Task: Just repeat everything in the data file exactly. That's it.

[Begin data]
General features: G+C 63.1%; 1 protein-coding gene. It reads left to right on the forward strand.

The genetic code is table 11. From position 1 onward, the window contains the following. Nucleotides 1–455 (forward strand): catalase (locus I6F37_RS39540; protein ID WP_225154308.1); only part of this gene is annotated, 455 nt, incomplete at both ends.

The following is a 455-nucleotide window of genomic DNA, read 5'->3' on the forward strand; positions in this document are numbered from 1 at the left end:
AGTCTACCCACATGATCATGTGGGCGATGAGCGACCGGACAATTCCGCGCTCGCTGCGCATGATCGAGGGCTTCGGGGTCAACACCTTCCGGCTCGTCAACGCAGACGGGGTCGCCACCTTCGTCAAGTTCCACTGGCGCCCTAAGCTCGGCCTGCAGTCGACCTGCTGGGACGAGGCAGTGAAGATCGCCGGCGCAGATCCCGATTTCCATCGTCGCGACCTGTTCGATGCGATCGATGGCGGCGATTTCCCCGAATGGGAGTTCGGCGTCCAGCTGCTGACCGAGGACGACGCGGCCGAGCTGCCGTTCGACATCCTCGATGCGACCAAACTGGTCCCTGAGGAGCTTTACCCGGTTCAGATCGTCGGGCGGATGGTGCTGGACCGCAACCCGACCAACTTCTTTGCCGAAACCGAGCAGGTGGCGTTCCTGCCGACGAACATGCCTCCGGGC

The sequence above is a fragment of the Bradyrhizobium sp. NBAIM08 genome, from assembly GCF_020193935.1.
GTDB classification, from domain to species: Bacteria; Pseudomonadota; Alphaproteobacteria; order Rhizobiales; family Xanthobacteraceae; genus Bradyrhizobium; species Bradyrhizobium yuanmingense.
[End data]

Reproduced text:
General features: G+C 63.1%; 1 protein-coding gene. It reads left to right on the forward strand.

The genetic code is table 11. From position 1 onward, the window contains the following. Nucleotides 1–455 (forward strand): catalase (locus I6F37_RS39540; protein ID WP_225154308.1); only part of this gene is annotated, 455 nt, incomplete at both ends.

The following is a 455-nucleotide window of genomic DNA, read 5'->3' on the forward strand; positions in this document are numbered from 1 at the left end:
AGTCTACCCACATGATCATGTGGGCGATGAGCGACCGGACAATTCCGCGCTCGCTGCGCATGATCGAGGGCTTCGGGGTCAACACCTTCCGGCTCGTCAACGCAGACGGGGTCGCCACCTTCGTCAAGTTCCACTGGCGCCCTAAGCTCGGCCTGCAGTCGACCTGCTGGGACGAGGCAGTGAAGATCGCCGGCGCAGATCCCGATTTCCATCGTCGCGACCTGTTCGATGCGATCGATGGCGGCGATTTCCCCGAATGGGAGTTCGGCGTCCAGCTGCTGACCGAGGACGACGCGGCCGAGCTGCCGTTCGACATCCTCGATGCGACCAAACTGGTCCCTGAGGAGCTTTACCCGGTTCAGATCGTCGGGCGGATGGTGCTGGACCGCAACCCGACCAACTTCTTTGCCGAAACCGAGCAGGTGGCGTTCCTGCCGACGAACATGCCTCCGGGC

The sequence above is a fragment of the Bradyrhizobium sp. NBAIM08 genome, from assembly GCF_020193935.1.
GTDB classification, from domain to species: Bacteria; Pseudomonadota; Alphaproteobacteria; order Rhizobiales; family Xanthobacteraceae; genus Bradyrhizobium; species Bradyrhizobium yuanmingense.